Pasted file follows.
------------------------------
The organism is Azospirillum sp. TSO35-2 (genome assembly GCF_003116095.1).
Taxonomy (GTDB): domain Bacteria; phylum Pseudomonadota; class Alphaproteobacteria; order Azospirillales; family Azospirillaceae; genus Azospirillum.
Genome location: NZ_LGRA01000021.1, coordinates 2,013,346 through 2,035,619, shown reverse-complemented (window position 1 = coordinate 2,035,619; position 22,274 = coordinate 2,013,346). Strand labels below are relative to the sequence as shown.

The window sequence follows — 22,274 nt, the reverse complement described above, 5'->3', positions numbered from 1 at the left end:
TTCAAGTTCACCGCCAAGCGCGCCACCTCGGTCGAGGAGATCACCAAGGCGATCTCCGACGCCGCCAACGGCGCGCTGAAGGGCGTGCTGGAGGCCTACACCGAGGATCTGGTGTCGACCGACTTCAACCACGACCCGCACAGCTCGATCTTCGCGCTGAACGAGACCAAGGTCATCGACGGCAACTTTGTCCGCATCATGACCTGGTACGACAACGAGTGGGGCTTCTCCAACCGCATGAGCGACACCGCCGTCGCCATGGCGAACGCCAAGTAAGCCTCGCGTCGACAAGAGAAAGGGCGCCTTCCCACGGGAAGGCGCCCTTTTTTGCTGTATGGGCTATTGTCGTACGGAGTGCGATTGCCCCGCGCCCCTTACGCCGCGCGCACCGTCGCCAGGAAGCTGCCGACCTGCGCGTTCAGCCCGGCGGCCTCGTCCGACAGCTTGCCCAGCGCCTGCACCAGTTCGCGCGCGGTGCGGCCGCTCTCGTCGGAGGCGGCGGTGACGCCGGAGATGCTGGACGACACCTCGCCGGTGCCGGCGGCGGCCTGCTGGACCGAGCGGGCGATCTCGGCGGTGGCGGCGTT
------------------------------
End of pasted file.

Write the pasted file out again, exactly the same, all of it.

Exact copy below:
The organism is Azospirillum sp. TSO35-2 (genome assembly GCF_003116095.1).
Taxonomy (GTDB): domain Bacteria; phylum Pseudomonadota; class Alphaproteobacteria; order Azospirillales; family Azospirillaceae; genus Azospirillum.
Genome location: NZ_LGRA01000021.1, coordinates 2,013,346 through 2,035,619, shown reverse-complemented (window position 1 = coordinate 2,035,619; position 22,274 = coordinate 2,013,346). Strand labels below are relative to the sequence as shown.

The window sequence follows — 22,274 nt, the reverse complement described above, 5'->3', positions numbered from 1 at the left end:
TTCAAGTTCACCGCCAAGCGCGCCACCTCGGTCGAGGAGATCACCAAGGCGATCTCCGACGCCGCCAACGGCGCGCTGAAGGGCGTGCTGGAGGCCTACACCGAGGATCTGGTGTCGACCGACTTCAACCACGACCCGCACAGCTCGATCTTCGCGCTGAACGAGACCAAGGTCATCGACGGCAACTTTGTCCGCATCATGACCTGGTACGACAACGAGTGGGGCTTCTCCAACCGCATGAGCGACACCGCCGTCGCCATGGCGAACGCCAAGTAAGCCTCGCGTCGACAAGAGAAAGGGCGCCTTCCCACGGGAAGGCGCCCTTTTTTGCTGTATGGGCTATTGTCGTACGGAGTGCGATTGCCCCGCGCCCCTTACGCCGCGCGCACCGTCGCCAGGAAGCTGCCGACCTGCGCGTTCAGCCCGGCGGCCTCGTCCGACAGCTTGCCCAGCGCCTGCACCAGTTCGCGCGCGGTGCGGCCGCTCTCGTCGGAGGCGGCGGTGACGCCGGAGATGCTGGACGACACCTCGCCGGTGCCGGCGGCGGCCTGCTGGACCGAGCGGGCGATCTCGGCGGTGGCGGCGTT